Cinema: Win Win
Writer: Thomas McCarthy, Joe Tiboni
Cast: Paul Giamatti, Alex Shaffer, Bobby Cannavale, Amy Ryan, Burt Young
Paul Giamatti has made a career out of playing a certain type of character, often misinterpreted, as he exploited wonderfully in Sophie Barthes‘ Cold Souls, as a variation of himself, the real him. Thomas McCarthy‘s Win Win sees the actor again in similar territory, playing a put upon everyman – father, husband, do-gooding lawyer – and it is a role he once again excels in.
Giamatti is Mike Flaherty, a lawyer with his own practice who has made a career defending those who needs his help, latterly mostly elderly people in the small, quiet New Jersey town he calls home. He has two daughters, loving wife Jackie (Amy Ryan), yet all is not as sweet as it would seem in his world. His legal practice is running on empty, the debts are adding up, the weight of his dependants resting impulsively on his shoulders, all of which forcing him to make an ill-advised decision to become guardian for one his clients, Leo Poplar (Burt Young) – at financial recompense, of course – before sending him packing into a nursing home.
A temporary solution, so he thought, but one that brings immediate fiscal relief yet further problematic occurrences, particularly in the shape of Terry (Bobby Cannavale), Leo’s bleach-blond and hitherto unbeknown, grandson, who has come arrived seeking solace from his mother, awol amidst problems of addiction. Mike takes him in, the impulsive teen proving exceptionally handy on the school’s wrestling team, yet relationships become increasingly complex when Terry’s mother returns to the fold.
McCarthy, one could say, is an expert in finding the comedy in the everyday, the truth of a situation, a relationship, and the potential for humour contained within, and as such Win Win is a wonderfully wry and well observed comedy about families, the lives we live, and the choices we make.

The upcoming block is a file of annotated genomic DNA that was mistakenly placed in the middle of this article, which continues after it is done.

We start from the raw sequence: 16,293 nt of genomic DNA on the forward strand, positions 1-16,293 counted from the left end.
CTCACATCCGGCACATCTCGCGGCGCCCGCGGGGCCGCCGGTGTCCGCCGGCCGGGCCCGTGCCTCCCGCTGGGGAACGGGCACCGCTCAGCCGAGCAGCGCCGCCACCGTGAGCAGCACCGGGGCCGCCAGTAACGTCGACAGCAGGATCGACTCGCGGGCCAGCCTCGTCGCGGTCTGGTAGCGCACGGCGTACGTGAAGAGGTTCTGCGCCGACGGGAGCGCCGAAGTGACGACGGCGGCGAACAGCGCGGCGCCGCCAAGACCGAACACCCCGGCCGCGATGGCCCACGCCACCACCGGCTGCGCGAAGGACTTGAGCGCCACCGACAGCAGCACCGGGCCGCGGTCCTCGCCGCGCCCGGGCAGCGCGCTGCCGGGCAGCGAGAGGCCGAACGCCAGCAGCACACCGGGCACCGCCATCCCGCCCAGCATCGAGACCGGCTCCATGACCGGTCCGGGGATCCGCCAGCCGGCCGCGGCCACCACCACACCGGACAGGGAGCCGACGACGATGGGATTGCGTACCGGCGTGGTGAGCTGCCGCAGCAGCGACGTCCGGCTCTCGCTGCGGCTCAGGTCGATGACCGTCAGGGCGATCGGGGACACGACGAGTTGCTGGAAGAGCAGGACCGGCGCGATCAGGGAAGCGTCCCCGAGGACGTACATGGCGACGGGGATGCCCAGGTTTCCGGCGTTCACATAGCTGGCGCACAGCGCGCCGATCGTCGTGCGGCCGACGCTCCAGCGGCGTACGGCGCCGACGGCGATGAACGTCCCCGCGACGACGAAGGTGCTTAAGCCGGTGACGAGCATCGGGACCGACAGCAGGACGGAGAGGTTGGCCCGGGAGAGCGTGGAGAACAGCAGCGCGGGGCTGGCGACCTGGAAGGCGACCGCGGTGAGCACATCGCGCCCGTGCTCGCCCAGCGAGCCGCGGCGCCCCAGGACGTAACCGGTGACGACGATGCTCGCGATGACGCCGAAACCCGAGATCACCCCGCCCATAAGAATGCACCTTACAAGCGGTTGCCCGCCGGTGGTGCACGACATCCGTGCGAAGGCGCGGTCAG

Giamatti’s impeccable comic timing, the awkward advice of his well meaning brother in the throes of a bitter divorce who joins as wrestling co-coach, and Jackie’s loyal support and steadfast absolutism in doing the right thing, McCarthy handsomely finding a tone that melds drama and comedy, desperation with optimism, yet never at the expense of either.
It is the nuances though, in his sharp and spiky script and in the superb performances across the board that make the film a cut above. Childlike grown ups and grown up children – Terry has a propensity for referring to all, classmates, adults alike, by their first name and that alone – McCarthy imbues the film with a grounding realism which accounts for its many remarkably poignant moments.
It is a testament to both the writing and the performances that the characters are all so endearing though while being so flawed also: Mike is the once proud moralist who, when backed into a corner by debt, sells his principles to make a buck; Terry the wounded teen who can inspire the wrestling team’s meekest members into men yet who displays violent outbursts when dealing with the mother that abandoned him. McCarthy though, casts a non-judgemental eye throughout.
Without resorting to clichéd conclusions either, the New Jersey filmmaker resolves the myriad problems in a way that is uplifting and yet believable, if a little short on event and heavy on understanding. This is but a minor quibble though for a film that is as easy to love as its title would suggest. A triumphant and heart-warming tale, full of heart and humour.
By Alasdair Morton.
Win Win is released 20th May courtesy of Twentieth Century Fox.